Friday, May 6, 2011

Gunpowder Dragons

Once again, I must apologize for the long drought of posts. The leisure time I used to devote to Sarcasmancy has gone towards weekly entertainment reviews for The Technique. There is also less leisure time to go around. Graduate school is hard work, but it is unlike a job in that you are never off the clock. There is this implicit pressure to be constantly refining your bullshit, or researching for your thesis, or practicing the skills that you have supposedly mastered after two one-hour lab sessions. At least that’s been my experience of it.  But you didn’t come here for whining and excuses. No, I imagine you want commentary, witticisms and what passes for insight on nerd-friendly fiction. I’m rusty, but I will do my best to satisfy.

Busy as I’ve been, I managed to read a lot quality modern fantasy throughout the past two semesters. After wrapping up Strange & Norrell and The Road, I devoured Naomi Novak’s Temeraire series (up to Tongues of Serpents). Like all good alternate-history fiction, the series centers on a simple but potent hypothetical: What if the Napoleonic Wars were fought with dragons? More specifically, what if the French and the Brits had aerial corps where soldiers rode dragons like bombers, with nothing but courage and leather straps keeping them on board?

An admirable cover, though Temeraire looks a little more spindly than I suspected.

Dragon is a tricky meat to prepare. It is the chicken of fantasy writing. There are a billion and one different ways to cook and serve it, but everyone has had it so often that they think they’ve had them all before. You have got to serve it up with something savory and exotic for it to really sink in and stand out. Primitive gun powder is just such a seasoning. It obliterates the familiar dynamic of knights in shining armor and maidens fair, and gives mankind a weapon that can match—but not yet easily over-power— flying fire-breathing serpents with armored scales.

“Yes, yes,” you say, haughty and impatient “but what of the writing?!” Naomi Novak is a strong author. Her language is faithful to the period, but much plainer and more readily readable than Strange and Norrell. Her main strength is making these big, fanciful creatures feel plausible and conceptually tangible. Usually dragons are beings of incredible, ludicrous power, or fairly straightforward monsters in need of a good slaying, and in either case they are loosely defined creatures filled-in with amorphous magic. Novak presents readers with several discrete classes of dragons with several different yet distinctive abilities. Yes, some of them can breathe fire or spit acid, but they can also bleed and tire and get sick and hungry. In fact, Novak’s dragons’ most fanciful ability is their capacity for human speech.

The implications of an animal that can coherently speak a human language are huge, and fortunately, they are not lost on Novak. While the intelligence of dragons varies greatly from breed to breed, they are generally quite intelligent and the series seriously grapples with issues of draconic rights. The series’ titular dragon is particularly bright and extremely passionate about bettering the social station of his race. The captains and admiralty often jokingly refer to Temeraire as “that Jacobin dragon,” and accuse him of fomenting radical sentiments amongst the British Aerial Corps.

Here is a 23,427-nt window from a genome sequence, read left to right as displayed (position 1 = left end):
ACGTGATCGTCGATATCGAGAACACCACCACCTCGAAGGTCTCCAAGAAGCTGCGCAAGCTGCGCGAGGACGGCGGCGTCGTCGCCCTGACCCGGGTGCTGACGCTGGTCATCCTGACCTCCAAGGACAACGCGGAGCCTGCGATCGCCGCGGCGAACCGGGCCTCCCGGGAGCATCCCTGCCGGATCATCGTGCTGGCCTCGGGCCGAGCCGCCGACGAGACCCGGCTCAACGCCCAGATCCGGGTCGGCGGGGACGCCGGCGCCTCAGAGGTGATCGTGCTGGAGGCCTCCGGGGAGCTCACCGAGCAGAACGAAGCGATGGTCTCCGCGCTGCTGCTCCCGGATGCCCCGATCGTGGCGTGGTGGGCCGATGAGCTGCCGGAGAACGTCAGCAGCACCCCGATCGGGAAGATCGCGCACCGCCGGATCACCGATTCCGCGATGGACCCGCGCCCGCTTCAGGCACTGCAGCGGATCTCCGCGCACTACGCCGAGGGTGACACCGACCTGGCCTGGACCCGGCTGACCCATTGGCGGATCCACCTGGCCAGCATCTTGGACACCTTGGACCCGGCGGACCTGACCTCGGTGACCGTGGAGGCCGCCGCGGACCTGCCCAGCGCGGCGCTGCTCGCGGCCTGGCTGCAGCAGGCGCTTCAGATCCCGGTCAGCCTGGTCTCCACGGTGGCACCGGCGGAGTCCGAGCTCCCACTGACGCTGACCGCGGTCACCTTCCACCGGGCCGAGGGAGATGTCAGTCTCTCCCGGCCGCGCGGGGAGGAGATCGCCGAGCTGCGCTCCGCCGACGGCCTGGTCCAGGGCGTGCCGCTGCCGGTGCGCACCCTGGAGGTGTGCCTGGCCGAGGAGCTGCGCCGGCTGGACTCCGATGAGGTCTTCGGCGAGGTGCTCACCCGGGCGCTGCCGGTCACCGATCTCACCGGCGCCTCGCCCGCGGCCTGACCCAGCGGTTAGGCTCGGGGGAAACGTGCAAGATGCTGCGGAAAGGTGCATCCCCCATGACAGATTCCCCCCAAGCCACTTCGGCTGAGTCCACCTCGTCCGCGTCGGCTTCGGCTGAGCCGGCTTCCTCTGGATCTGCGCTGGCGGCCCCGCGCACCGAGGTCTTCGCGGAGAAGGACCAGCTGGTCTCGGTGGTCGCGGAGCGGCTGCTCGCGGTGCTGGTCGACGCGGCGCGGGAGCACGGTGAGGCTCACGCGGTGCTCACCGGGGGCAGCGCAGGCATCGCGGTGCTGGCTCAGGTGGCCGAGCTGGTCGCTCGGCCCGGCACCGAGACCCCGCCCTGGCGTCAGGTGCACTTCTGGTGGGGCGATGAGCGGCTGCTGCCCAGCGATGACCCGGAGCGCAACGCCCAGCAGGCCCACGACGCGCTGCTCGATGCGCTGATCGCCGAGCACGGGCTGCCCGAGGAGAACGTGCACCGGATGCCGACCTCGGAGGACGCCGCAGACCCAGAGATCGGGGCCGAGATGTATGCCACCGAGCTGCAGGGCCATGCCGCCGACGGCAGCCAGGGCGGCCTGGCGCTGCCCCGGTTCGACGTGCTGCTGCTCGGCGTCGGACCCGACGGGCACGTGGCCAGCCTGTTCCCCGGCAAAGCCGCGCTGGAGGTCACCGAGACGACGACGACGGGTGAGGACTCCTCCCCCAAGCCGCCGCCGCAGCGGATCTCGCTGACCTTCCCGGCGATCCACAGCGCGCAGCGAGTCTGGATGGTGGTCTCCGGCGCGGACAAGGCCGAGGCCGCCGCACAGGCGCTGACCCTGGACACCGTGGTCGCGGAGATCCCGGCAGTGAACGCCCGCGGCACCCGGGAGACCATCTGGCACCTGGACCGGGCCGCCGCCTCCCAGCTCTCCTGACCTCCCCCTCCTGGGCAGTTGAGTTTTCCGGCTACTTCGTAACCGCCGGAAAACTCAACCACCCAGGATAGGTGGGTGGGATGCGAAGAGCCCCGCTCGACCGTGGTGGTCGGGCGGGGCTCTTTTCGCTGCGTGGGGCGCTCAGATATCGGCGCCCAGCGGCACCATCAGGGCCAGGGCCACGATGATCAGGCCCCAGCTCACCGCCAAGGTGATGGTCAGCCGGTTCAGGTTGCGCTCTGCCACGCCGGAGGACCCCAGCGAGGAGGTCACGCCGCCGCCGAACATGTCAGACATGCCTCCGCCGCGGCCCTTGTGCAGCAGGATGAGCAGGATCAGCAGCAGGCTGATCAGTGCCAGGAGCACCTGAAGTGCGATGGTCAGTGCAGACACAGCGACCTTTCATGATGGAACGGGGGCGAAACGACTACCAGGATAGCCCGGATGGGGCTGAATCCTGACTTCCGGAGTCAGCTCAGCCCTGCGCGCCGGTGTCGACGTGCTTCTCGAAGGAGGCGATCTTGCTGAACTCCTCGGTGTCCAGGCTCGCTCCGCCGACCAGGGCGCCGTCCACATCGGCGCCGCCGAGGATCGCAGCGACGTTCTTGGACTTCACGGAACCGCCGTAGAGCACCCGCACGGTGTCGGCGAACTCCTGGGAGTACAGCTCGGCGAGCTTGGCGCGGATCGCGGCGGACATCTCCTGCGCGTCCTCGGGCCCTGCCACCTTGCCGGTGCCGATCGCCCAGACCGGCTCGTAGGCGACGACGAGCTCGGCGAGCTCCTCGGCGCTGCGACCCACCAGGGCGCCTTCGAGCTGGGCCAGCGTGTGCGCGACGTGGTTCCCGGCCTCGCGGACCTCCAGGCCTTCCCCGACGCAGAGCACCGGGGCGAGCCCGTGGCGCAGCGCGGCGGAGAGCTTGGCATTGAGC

Then again, the Corps is quite radical for the time itself. Certain breeds of dragons conveniently demand female captains, giving Novak an excellent pretense to include strong-willed independent women in her Napoleonic period piece. Much of the first book deals with Captain William Lawrence’s uneasy transition from the stiff regulations of the Navy to the atypical informality of the Corps.

The high point of the series.

Even though the series is primarily focused on the Napoleonic wars, it spends a surprisingly small proportion of time in England and Fance. The second book sees Lawrence and Temeraire off to China, and the third book details their return through West Asia and Eastern Europe, only for the fourth book to pack them off to Africa. The fifth book is a something of a treat as it brings the series back home and features battles fought in occupied Britain, but then book six takes place in Australia. The globe-trot is a mixed bag. I think Throne of Jade’s trip to China was brilliant and perhaps the high point of the series, using the radically different dynamic between humans and dragons to emphasize the real-world cultural differences between Britain and the east. Black Powder War’s whirlwind tour of Turkey and Prussia felt rushed and ill-defined however. Empire of Ivory is even worse as it manages to make Africa seem blandly primitive by focusing on the evils of slavery, and introducing a number of characters who simply die off without making any kind of significant impact. These grievances aired, I have to give Novak props for finding a formula that makes each book different and shows off her world-building talents in the process.

The books lend themselves to quick reading, so you may want to pick up 
the Omnibus like I did.

If you are a fantasy fan who also enjoys action packed period pieces like Horatio Hornblower and Master & Commander, this series was written for you. I also suspect that my fellow gamers will get a lot of mileage out of this series. Naomi Novak worked on Neverwinter Nights, and her fight sequences and varied classes of dragons are clearly informed by RPG conventions. Long story short, if you like the sorts of things I write about on this blog, you’ll want to give His Majesty’s Dragon a try.

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